In praise of not being wealthy

Robert L. Fielding

Right away, I need to say that the title – ‘In praise of not being wealthy’ is NOT the same thing as ‘In praise of being poor’ – Being poor is an onerous position to find oneself in.

No, my drift is that being wealthy, rich, affluent – does have its drawbacks, though I can hear most readers complaining that they would just as soon have the drawbacks if they could have the wealth.

That is chiefly because becoming wealthy – or at any rate, wealthier than we are at the present, is a national – an international – a global obsession. Everybody desires more money – even the rich desire more – even the filthy rich – billionaires – desire more money.

Let’s just first explore that one; Why do the fantastically (rich beyond your wildest dreams) people desire to have more? Is it because they haven’t got enough stuff – can’t get away from the rat-race enough, need one more town house, or villa by the sea?

Probably none of those things – it could be that wealth equates with power, and, as we know, you can never have enough of that! Power corrupts….

For the rest of us menial types, surviving on what we earn under normal working conditions – you don’t work – you don’t earn, and what you do earn is hardly enough to give up work on – for us, we desire money for the freedom it would give us – we imagine.

We wouldn’t have to work again, we wouldn’t have to scrimp and save, we wouldn’t have to worry? Ah, there we have it in a nutshell; we wouldn’t have to worry. Now that is something you can always never have too little of.

We worry where our next meal is coming from – some of us; we worry about house prices – most of us; we worry about sending our kids to university, and we just worry generally – most of our worries centring around money – the lack of it.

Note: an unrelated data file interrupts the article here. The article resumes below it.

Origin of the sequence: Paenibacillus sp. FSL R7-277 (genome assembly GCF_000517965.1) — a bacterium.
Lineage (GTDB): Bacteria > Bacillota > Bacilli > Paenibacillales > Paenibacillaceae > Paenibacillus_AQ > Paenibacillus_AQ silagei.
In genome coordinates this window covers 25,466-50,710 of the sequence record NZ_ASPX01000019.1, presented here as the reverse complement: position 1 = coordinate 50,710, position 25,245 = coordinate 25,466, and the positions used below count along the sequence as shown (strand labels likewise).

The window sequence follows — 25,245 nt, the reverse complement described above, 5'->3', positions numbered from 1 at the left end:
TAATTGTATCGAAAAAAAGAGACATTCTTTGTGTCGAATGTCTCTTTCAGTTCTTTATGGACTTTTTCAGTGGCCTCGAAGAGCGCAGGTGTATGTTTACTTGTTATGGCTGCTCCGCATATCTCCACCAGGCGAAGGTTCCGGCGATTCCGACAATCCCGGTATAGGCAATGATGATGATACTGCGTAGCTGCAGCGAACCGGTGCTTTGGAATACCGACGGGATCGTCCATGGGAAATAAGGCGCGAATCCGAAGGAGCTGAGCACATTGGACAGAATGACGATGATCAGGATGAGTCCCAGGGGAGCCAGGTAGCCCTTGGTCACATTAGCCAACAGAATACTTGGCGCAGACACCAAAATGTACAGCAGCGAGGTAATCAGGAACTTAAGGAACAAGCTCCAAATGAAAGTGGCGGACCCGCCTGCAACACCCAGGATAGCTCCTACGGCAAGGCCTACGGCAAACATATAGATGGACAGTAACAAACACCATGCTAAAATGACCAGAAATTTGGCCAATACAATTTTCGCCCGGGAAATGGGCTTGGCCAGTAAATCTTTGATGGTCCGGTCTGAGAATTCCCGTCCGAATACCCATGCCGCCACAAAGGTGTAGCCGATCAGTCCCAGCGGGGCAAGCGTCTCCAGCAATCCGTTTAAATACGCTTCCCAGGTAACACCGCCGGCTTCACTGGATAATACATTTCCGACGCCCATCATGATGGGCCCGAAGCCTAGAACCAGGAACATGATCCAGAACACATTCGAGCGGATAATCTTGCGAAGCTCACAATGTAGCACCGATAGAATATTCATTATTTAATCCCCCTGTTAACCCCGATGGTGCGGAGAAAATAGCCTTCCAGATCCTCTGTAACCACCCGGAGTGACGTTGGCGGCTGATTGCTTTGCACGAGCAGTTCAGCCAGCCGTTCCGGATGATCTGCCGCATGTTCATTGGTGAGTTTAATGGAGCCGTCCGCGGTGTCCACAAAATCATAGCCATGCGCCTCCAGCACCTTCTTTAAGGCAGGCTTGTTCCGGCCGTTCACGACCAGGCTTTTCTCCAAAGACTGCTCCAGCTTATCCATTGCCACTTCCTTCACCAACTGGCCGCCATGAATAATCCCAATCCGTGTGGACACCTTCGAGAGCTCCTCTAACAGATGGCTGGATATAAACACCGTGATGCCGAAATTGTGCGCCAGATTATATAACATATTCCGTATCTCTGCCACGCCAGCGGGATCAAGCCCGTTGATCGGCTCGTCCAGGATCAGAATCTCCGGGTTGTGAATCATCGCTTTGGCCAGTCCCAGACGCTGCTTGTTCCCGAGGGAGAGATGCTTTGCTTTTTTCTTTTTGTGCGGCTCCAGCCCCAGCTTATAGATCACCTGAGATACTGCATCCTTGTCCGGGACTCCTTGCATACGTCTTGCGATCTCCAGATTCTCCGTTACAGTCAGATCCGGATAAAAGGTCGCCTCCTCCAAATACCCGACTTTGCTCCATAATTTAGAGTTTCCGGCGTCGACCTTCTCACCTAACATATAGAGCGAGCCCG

I doubt very much if the rich and famous worry about having too much money – though they probably do worry that their stocks will crash and their wealth will disappear overnight, but apart from that gnawing worry, they probably don’t have financial worries.

But is that true? Isn’t almost everything we do connected with how much money we have, or haven’t got, as the case may be?

And the wealthy will have as many worries as the rest of us – why? It’s called ‘the human condition’ – we worry because we are human. Do zebras in the Serengeti worry that one of these days a group of cheetahs, or whatever the collective noun is for those magnificent creatures, will bear down on them at an incredible speed and devour them? I very much doubt it, somehow. If we humans, however, had even only an outside chance of being eaten by a bigger, faster animal, we would never set foot out of doors again, at least not without carrying a gun.

This existential worry we are habitually burdened with isn’t removed by a fatter wallet, though we all mistakenly think it will be, and even that it should be.

The wealthy worry, like everyone else; it’s just that the reasons they worry are different to the reasons we worry.

Now, apart from this imagined removal of worry, the most commonly mistaken, if admittedly entirely plausible notion about wealth, is that everything and anything can be bought, acquired, gotten, with it. Not true!

Of course it isn’t true – everybody knows that the best things in life are free – that money can’t buy happiness, let alone that most valuable of commodities – our health.

Money can get us into a good hospital, money can help us avoid the interminable waiting lists for operations the rest of us have to join for that hip replacement, but generally, money makes not a halfpennyworth of difference to our health or lack of it.